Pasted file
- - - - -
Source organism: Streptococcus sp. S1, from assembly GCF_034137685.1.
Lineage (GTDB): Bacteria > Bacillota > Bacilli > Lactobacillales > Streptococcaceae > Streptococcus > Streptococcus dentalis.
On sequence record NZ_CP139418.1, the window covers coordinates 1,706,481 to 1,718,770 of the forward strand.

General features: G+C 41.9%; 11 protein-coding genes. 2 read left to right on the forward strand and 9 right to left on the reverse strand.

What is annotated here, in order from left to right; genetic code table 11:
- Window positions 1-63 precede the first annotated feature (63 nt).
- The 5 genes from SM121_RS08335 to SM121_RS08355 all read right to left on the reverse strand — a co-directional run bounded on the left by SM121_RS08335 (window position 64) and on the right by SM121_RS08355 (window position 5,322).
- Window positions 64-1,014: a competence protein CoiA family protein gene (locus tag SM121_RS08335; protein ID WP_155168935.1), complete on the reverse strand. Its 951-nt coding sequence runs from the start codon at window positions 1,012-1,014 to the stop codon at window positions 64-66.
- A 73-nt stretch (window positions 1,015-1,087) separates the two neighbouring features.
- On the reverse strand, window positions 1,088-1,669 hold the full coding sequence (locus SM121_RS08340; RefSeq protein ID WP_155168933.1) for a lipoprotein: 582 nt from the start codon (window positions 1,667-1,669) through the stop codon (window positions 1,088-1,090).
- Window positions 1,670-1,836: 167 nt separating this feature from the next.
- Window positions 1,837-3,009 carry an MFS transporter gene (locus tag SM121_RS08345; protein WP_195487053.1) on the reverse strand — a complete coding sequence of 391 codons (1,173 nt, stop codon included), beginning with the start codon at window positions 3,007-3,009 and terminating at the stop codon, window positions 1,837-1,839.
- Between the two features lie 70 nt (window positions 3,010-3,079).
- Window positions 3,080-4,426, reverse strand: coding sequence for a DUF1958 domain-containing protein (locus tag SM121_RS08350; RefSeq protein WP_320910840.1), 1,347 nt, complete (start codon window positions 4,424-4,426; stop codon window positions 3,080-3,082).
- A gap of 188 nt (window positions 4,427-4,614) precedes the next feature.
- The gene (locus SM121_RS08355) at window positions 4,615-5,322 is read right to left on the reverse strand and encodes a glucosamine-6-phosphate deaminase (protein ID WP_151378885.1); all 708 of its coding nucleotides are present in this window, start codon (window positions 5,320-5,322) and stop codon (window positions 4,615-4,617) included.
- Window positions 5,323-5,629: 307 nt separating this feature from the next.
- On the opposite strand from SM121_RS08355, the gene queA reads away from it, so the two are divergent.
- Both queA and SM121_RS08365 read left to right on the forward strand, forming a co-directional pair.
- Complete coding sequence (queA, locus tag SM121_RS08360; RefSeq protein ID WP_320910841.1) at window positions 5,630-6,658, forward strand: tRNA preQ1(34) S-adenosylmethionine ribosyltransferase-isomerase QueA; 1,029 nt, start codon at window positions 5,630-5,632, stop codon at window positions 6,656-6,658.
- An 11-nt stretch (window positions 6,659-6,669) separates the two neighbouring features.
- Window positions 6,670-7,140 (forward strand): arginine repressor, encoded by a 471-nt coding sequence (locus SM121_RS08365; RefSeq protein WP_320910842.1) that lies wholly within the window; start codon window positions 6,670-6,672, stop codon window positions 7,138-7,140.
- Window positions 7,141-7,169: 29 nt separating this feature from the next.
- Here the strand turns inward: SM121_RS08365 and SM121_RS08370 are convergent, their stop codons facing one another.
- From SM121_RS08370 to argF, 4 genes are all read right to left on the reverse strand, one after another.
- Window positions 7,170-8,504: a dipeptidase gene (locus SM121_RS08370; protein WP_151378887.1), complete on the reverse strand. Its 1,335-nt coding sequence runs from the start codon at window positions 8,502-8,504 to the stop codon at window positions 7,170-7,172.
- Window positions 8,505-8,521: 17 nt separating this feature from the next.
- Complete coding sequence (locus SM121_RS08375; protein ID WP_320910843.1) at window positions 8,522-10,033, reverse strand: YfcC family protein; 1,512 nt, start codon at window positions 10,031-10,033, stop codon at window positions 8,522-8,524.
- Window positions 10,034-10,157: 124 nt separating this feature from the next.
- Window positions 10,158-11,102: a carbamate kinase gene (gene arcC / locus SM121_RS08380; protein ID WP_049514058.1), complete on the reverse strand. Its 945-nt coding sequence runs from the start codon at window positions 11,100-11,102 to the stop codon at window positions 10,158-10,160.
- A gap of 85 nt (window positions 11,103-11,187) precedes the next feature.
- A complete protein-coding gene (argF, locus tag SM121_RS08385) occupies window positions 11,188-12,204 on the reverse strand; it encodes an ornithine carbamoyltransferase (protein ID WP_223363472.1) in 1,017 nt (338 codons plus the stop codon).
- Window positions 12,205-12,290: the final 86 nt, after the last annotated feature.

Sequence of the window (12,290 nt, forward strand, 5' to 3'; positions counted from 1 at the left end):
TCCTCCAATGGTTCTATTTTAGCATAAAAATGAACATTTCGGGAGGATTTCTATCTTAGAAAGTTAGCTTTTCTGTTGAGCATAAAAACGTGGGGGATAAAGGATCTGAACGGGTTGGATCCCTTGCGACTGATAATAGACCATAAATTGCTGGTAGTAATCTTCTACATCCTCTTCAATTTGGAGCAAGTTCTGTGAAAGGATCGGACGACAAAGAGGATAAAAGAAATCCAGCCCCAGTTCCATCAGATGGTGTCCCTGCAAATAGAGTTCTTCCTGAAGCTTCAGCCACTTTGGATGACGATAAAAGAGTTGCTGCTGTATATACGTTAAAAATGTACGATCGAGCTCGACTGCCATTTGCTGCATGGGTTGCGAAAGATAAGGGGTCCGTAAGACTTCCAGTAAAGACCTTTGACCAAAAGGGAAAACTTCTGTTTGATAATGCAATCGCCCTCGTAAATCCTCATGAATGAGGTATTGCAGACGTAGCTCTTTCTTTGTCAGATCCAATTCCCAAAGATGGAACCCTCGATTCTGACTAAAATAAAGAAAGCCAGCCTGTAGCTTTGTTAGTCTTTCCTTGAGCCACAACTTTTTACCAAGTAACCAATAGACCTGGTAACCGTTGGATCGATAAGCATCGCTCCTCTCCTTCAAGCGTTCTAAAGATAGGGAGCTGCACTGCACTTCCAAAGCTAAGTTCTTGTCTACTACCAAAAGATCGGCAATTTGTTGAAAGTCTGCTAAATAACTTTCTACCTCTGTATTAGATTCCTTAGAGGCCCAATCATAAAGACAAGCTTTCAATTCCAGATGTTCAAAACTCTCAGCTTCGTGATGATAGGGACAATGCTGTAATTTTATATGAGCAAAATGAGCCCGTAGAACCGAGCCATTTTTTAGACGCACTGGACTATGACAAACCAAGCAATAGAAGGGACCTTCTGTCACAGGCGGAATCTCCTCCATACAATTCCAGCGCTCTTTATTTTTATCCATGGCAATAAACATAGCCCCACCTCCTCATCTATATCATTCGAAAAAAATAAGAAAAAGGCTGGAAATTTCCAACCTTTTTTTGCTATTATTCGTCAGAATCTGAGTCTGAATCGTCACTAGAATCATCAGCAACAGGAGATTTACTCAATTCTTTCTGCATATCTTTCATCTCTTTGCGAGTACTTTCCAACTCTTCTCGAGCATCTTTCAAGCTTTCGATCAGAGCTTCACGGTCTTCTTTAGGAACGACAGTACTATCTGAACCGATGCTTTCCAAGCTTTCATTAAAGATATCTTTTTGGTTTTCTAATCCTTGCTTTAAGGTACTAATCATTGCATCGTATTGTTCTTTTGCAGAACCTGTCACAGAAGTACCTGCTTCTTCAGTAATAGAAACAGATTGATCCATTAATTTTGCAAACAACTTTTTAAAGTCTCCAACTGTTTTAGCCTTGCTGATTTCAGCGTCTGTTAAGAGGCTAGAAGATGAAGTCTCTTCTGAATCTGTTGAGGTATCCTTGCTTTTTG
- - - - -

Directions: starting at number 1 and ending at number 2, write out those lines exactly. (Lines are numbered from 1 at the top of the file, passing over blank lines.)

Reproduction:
Source organism: Streptococcus sp. S1, from assembly GCF_034137685.1.
Lineage (GTDB): Bacteria > Bacillota > Bacilli > Lactobacillales > Streptococcaceae > Streptococcus > Streptococcus dentalis.